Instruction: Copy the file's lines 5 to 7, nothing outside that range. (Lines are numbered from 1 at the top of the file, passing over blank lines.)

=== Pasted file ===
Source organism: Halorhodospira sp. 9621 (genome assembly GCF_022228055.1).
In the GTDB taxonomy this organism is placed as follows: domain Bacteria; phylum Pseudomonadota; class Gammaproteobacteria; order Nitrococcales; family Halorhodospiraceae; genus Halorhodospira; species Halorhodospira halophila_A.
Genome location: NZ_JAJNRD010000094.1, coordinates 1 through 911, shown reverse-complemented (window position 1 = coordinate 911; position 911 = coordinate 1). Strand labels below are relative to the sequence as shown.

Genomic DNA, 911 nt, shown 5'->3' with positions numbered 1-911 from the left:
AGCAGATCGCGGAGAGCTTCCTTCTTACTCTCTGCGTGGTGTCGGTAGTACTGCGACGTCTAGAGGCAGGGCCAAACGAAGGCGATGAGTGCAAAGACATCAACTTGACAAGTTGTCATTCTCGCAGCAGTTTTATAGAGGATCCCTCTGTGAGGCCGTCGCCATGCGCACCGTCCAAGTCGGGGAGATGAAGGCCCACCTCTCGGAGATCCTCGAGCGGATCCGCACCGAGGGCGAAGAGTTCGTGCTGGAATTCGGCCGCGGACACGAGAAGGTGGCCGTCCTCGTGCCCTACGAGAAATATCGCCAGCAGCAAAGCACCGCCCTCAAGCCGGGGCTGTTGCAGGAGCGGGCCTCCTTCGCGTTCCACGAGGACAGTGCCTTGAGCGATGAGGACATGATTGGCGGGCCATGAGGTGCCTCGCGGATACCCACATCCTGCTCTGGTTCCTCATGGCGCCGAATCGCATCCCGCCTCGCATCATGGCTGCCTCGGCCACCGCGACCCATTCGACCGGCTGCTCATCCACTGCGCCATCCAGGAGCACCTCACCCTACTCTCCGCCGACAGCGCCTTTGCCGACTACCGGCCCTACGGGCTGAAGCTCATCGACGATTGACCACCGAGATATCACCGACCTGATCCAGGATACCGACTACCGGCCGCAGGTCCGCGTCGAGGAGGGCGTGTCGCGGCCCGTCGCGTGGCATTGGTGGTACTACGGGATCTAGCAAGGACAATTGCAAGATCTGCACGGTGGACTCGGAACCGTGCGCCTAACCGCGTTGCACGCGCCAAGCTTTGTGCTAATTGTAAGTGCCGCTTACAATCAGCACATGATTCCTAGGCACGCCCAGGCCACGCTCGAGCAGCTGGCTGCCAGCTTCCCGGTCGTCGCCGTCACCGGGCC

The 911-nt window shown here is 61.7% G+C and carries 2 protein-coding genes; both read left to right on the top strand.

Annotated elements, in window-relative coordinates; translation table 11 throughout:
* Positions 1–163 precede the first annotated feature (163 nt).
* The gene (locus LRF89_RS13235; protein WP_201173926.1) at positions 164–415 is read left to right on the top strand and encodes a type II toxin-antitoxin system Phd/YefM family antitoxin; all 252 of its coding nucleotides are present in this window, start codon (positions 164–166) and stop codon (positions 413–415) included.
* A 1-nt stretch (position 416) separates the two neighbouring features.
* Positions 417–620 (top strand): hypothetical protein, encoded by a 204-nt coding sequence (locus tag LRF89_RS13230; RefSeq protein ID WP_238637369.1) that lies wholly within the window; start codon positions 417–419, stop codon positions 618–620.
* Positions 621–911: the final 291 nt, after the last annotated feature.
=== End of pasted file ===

AGCAGATCGCGGAGAGCTTCCTTCTTACTCTCTGCGTGGTGTCGGTAGTACTGCGACGTCTAGAGGCAGGGCCAAACGAAGGCGATGAGTGCAAAGACATCAACTTGACAAGTTGTCATTCTCGCAGCAGTTTTATAGAGGATCCCTCTGTGAGGCCGTCGCCATGCGCACCGTCCAAGTCGGGGAGATGAAGGCCCACCTCTCGGAGATCCTCGAGCGGATCCGCACCGAGGGCGAAGAGTTCGTGCTGGAATTCGGCCGCGGACACGAGAAGGTGGCCGTCCTCGTGCCCTACGAGAAATATCGCCAGCAGCAAAGCACCGCCCTCAAGCCGGGGCTGTTGCAGGAGCGGGCCTCCTTCGCGTTCCACGAGGACAGTGCCTTGAGCGATGAGGACATGATTGGCGGGCCATGAGGTGCCTCGCGGATACCCACATCCTGCTCTGGTTCCTCATGGCGCCGAATCGCATCCCGCCTCGCATCATGGCTGCCTCGGCCACCGCGACCCATTCGACCGGCTGCTCATCCACTGCGCCATCCAGGAGCACCTCACCCTACTCTCCGCCGACAGCGCCTTTGCCGACTACCGGCCCTACGGGCTGAAGCTCATCGACGATTGACCACCGAGATATCACCGACCTGATCCAGGATACCGACTACCGGCCGCAGGTCCGCGTCGAGGAGGGCGTGTCGCGGCCCGTCGCGTGGCATTGGTGGTACTACGGGATCTAGCAAGGACAATTGCAAGATCTGCACGGTGGACTCGGAACCGTGCGCCTAACCGCGTTGCACGCGCCAAGCTTTGTGCTAATTGTAAGTGCCGCTTACAATCAGCACATGATTCCTAGGCACGCCCAGGCCACGCTCGAGCAGCTGGCTGCCAGCTTCCCGGTCGTCGCCGTCACCGGGCC

The 911-nt window shown here is 61.7% G+C and carries 2 protein-coding genes; both read left to right on the top strand.

Annotated elements, in window-relative coordinates; translation table 11 throughout: